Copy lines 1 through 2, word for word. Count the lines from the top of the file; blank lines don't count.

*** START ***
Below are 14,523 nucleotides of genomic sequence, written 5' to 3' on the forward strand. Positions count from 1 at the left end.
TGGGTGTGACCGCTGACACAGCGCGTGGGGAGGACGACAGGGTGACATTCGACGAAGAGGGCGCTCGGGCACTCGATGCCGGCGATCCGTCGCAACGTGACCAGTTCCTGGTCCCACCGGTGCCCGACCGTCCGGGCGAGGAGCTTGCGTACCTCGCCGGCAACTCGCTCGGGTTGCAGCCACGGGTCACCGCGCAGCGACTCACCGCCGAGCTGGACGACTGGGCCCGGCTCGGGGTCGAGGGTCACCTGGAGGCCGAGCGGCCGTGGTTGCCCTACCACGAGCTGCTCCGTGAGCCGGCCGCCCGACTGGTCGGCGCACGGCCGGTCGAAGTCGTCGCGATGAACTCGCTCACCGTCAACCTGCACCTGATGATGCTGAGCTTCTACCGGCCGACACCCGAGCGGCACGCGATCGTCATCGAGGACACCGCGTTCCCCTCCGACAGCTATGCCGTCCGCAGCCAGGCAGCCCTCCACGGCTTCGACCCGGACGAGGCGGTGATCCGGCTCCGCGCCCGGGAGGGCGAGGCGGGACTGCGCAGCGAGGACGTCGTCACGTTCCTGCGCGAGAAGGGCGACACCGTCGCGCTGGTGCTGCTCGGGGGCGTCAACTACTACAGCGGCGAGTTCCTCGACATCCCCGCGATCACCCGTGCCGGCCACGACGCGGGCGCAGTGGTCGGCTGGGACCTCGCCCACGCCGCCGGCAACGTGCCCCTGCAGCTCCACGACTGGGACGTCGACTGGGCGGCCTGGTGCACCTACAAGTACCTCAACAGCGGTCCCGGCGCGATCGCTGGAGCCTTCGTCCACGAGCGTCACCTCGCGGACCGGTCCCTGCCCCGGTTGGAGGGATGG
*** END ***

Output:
Below are 14,523 nucleotides of genomic sequence, written 5' to 3' on the forward strand. Positions count from 1 at the left end.
TGGGTGTGACCGCTGACACAGCGCGTGGGGAGGACGACAGGGTGACATTCGACGAAGAGGGCGCTCGGGCACTCGATGCCGGCGATCCGTCGCAACGTGACCAGTTCCTGGTCCCACCGGTGCCCGACCGTCCGGGCGAGGAGCTTGCGTACCTCGCCGGCAACTCGCTCGGGTTGCAGCCACGGGTCACCGCGCAGCGACTCACCGCCGAGCTGGACGACTGGGCCCGGCTCGGGGTCGAGGGTCACCTGGAGGCCGAGCGGCCGTGGTTGCCCTACCACGAGCTGCTCCGTGAGCCGGCCGCCCGACTGGTCGGCGCACGGCCGGTCGAAGTCGTCGCGATGAACTCGCTCACCGTCAACCTGCACCTGATGATGCTGAGCTTCTACCGGCCGACACCCGAGCGGCACGCGATCGTCATCGAGGACACCGCGTTCCCCTCCGACAGCTATGCCGTCCGCAGCCAGGCAGCCCTCCACGGCTTCGACCCGGACGAGGCGGTGATCCGGCTCCGCGCCCGGGAGGGCGAGGCGGGACTGCGCAGCGAGGACGTCGTCACGTTCCTGCGCGAGAAGGGCGACACCGTCGCGCTGGTGCTGCTCGGGGGCGTCAACTACTACAGCGGCGAGTTCCTCGACATCCCCGCGATCACCCGTGCCGGCCACGACGCGGGCGCAGTGGTCGGCTGGGACCTCGCCCACGCCGCCGGCAACGTGCCCCTGCAGCTCCACGACTGGGACGTCGACTGGGCGGCCTGGTGCACCTACAAGTACCTCAACAGCGGTCCCGGCGCGATCGCTGGAGCCTTCGTCCACGAGCGTCACCTCGCGGACCGGTCCCTGCCCCGGTTGGAGGGATGG